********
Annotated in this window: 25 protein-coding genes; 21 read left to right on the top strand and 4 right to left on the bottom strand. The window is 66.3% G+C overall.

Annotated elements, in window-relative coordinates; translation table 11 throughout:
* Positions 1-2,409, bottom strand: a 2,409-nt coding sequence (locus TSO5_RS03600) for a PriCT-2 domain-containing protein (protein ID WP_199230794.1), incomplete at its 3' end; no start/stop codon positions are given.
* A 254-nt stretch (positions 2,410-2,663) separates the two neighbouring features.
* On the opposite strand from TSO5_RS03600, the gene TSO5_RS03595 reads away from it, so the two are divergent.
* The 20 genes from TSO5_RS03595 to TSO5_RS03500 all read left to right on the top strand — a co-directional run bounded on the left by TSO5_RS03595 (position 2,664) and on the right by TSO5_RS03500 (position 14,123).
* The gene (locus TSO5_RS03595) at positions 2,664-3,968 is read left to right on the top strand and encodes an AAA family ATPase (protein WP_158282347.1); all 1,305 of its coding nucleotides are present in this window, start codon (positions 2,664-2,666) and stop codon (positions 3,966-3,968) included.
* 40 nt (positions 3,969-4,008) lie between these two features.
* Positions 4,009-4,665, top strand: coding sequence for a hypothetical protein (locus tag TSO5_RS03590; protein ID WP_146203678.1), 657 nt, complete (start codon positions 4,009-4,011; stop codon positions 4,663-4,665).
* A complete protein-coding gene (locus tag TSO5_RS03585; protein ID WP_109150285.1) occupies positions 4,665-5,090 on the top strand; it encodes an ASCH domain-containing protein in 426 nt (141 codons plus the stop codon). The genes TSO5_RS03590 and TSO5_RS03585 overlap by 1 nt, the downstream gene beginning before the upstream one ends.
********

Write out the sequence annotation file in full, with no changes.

Annotated in this window: 25 protein-coding genes; 21 read left to right on the top strand and 4 right to left on the bottom strand. The window is 66.3% G+C overall.

Annotated elements, in window-relative coordinates; translation table 11 throughout:
* Positions 1-2,409, bottom strand: a 2,409-nt coding sequence (locus TSO5_RS03600) for a PriCT-2 domain-containing protein (protein ID WP_199230794.1), incomplete at its 3' end; no start/stop codon positions are given.
* A 254-nt stretch (positions 2,410-2,663) separates the two neighbouring features.
* On the opposite strand from TSO5_RS03600, the gene TSO5_RS03595 reads away from it, so the two are divergent.
* The 20 genes from TSO5_RS03595 to TSO5_RS03500 all read left to right on the top strand — a co-directional run bounded on the left by TSO5_RS03595 (position 2,664) and on the right by TSO5_RS03500 (position 14,123).
* The gene (locus TSO5_RS03595) at positions 2,664-3,968 is read left to right on the top strand and encodes an AAA family ATPase (protein WP_158282347.1); all 1,305 of its coding nucleotides are present in this window, start codon (positions 2,664-2,666) and stop codon (positions 3,966-3,968) included.
* 40 nt (positions 3,969-4,008) lie between these two features.
* Positions 4,009-4,665, top strand: coding sequence for a hypothetical protein (locus tag TSO5_RS03590; protein ID WP_146203678.1), 657 nt, complete (start codon positions 4,009-4,011; stop codon positions 4,663-4,665).
* A complete protein-coding gene (locus tag TSO5_RS03585; protein ID WP_109150285.1) occupies positions 4,665-5,090 on the top strand; it encodes an ASCH domain-containing protein in 426 nt (141 codons plus the stop codon). The genes TSO5_RS03590 and TSO5_RS03585 overlap by 1 nt, the downstream gene beginning before the upstream one ends.